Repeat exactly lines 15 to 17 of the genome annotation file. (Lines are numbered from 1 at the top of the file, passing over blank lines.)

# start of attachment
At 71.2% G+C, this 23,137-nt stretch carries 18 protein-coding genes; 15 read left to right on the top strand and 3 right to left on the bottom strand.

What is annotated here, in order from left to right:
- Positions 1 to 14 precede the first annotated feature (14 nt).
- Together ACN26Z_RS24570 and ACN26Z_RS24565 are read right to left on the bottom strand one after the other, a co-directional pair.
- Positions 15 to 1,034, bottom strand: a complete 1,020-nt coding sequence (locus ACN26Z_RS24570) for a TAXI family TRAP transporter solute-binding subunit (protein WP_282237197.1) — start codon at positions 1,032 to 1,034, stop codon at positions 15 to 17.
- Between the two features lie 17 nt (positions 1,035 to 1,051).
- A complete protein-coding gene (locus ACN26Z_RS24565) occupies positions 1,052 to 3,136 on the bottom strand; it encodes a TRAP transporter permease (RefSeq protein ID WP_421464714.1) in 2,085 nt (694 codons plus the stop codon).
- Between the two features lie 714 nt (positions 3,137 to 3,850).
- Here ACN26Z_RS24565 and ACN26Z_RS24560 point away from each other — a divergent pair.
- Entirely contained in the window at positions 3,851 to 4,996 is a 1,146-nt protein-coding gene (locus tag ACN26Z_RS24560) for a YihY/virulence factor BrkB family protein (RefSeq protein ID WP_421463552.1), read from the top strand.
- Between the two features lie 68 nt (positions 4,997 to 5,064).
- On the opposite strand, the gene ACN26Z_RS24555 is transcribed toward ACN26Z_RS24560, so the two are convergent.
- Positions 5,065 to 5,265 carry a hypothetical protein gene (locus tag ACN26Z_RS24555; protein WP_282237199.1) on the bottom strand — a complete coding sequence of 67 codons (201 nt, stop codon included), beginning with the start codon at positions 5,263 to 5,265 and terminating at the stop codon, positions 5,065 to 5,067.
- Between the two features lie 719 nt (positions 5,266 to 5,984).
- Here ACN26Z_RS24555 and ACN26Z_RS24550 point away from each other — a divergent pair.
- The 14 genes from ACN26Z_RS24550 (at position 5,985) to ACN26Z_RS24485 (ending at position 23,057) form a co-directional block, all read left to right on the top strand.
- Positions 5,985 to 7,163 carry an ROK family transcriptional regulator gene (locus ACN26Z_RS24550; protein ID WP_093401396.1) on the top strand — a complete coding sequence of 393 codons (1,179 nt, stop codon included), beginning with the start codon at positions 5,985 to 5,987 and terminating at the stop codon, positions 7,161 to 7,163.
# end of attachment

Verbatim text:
- Here ACN26Z_RS24555 and ACN26Z_RS24550 point away from each other — a divergent pair.
- The 14 genes from ACN26Z_RS24550 (at position 5,985) to ACN26Z_RS24485 (ending at position 23,057) form a co-directional block, all read left to right on the top strand.
- Positions 5,985 to 7,163 carry an ROK family transcriptional regulator gene (locus ACN26Z_RS24550; protein ID WP_093401396.1) on the top strand — a complete coding sequence of 393 codons (1,179 nt, stop codon included), beginning with the start codon at positions 5,985 to 5,987 and terminating at the stop codon, positions 7,161 to 7,163.